- Just the job
- Inflation on the rise - but London house prices are falling
- Keep holding on
- What to watch out for next?
By the Halo Financial Team
Given the complexity – and length – of the Brexit saga, it seems like you need to be a financial and political genius to work out what is going on!
Luckily (and very modestly!) Halo Financial is here to break this week’s momentous events down into simple terms so we can all understand what is going on and how it is affecting Sterling
Earlier in the week, the Speaker (the person who maintains OR-DERRR!) In the House of Commons – quoted a 400-year-old rule to suggest that if Prime Minister Theresa May wanted to bring back her Brexit deal to be voted upon by MPs for the third time, it had to be substantially different.
The decision threw the UK government into a panic and with just days to go until the 29th March deadline when Britain is scheduled to leave the European Union, Mrs May has written to the European Union asking for an extension.
Mrs. May wants a postponement until 30th June,
but with European elections due soon, the EU may limit the extension to 23rd May. Any changes have to be agreed by all 27 EU Member States.
The Pound initially rose against its major currency pairings on hopes of a longer delay, but the suggestion of a mere three-month delay has not helped the Pound and the continued uncertainty is likely to chip away at the currency and the nation’s confidence.
One thing is certain, Brexit will dominate the performance of GBP over the next week. Talk to your Halo Financial Currency Consultant if you need any guidance.
Just the job
There was one piece of good news for the UK government, as official figures showed UK employment hit a new record 32.7 million from November 2018-January 2019. The 76.1% employment rate is the highest since records began in 1971, says the Office for National Statistics (ONS).
…but London house prices are falling
Meanwhile, UK house price growth hit a six-year low, and London values are falling, says the ONS. Prices in the capital fell 1.6% in the year to January 2019, 0.9% more than the month before. Values in the UK as a whole rose 1.7% compared with 2.2% in December. If the trend continues, housing prices could fall later in the year for the first time since the global financial crash.
Bank of England relief for investors?
The Bank of England (BoE) Monetary Policy Committee (MPC) meets today, Thursday 21st March. The outputs of such meetings often sink Sterling strength, although no big surprises re expected. It is certainly not the time to be raising interest rates, so hopefully investors can breathe a sigh of relief after this latest meeting, before returning their focus to Brexit.
Keep holding on…
As expected, Wednesday’s Federal Reserve meeting kept rates on hold and signalled there is likely to be no move for some time. Its more cautious tone set the US Dollar falling against its major pairings, as the Federal Reserve revised down 2019 Gross Domestic Product (GDP) estimates by 0.2% to 2.1%. Keeping the slowdown in the US economy and the global ecoonomy in mind, instead of two interest rate hikes this year, it now says its more than likely that there will be none. The Federal Reserve suggests a 0.25% rise in 2020 and none in 2021. The Fed said it intends to stop shrinking its bond portfolio in September, which should help hold down long-term interest rates.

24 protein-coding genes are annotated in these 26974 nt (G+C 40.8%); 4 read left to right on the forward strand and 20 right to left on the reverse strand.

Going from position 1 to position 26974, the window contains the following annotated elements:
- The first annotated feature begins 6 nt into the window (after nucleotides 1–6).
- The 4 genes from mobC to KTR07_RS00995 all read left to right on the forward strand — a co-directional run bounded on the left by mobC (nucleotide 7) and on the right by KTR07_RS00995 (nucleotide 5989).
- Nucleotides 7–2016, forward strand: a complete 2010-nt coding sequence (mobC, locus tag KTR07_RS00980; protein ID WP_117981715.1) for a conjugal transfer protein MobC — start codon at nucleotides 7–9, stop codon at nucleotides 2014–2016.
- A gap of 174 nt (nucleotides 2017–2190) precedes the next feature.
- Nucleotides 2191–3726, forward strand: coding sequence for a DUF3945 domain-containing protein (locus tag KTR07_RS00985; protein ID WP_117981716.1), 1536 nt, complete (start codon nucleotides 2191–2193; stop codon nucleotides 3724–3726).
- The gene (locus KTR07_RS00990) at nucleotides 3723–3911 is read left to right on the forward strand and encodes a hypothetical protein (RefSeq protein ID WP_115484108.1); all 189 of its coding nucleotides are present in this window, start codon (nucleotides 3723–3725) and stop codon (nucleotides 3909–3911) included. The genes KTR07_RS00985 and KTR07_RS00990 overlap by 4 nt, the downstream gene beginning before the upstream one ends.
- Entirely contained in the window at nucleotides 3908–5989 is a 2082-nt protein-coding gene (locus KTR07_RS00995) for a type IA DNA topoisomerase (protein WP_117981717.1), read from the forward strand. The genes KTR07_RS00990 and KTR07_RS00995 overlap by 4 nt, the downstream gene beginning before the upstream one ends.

Trade war worries
Worries that the US-China trade talks have hit snags after a halt in negotiations weakened the New Zealand Dollar and Australian Dollar, over concerns that it could hit their economies. However, both sides are set to resume talks in Beijing next week in the hope of reaching a deal.The commodity currencies, in particular, will be keeping a close eye on how the China-US talks progress.
Budget diverts attention in Canada
A Federal budget in Canada temporarily turned the attention away from Canadian Prime Minister Justin Trudeau’s political troubles, following ministerial resignations over the SNC-Lavalin alleged fraud and corruption scandal. But with the Canadian economy struggling, the Canadian Dollar could face testing times ahead.
What to watch out for next?
Manufacturing data and new home sales are being announced in Australia next week, while New Zealand releases its 2018 Overseas Merchandise Trade and Business Operations Survey. But the market will also be looking closely at any developments in the resumption of the US-China trade talks.
Following the crucial European Council meeting, it’s a quiet week for European economic announcements. A good job, with all that is going on with Brexit at the moment! The following week brings a whole raft of manufacturign and industry data, so the Eurozone will no doubt be glad of the breathing space.
Brexit, Brexit, Brexit! Need we say more?
Building and housing statistics, including the latest Standard & Poor's (S&P) Home Price Index, are released this week, as are the Balance of Trade figures for January and Gross Domestic Product (GDP) and price growth figures for Q4, 2018. Balance of Trade data will also be released in Canada this week, along with month-on-month GDP figures.
Water Day to remember!
Tomorrow (Friday 22nd March) is World Water Day, so raise a glass to the importance of fresh water for us all! Even if you mix it with something a little stronger!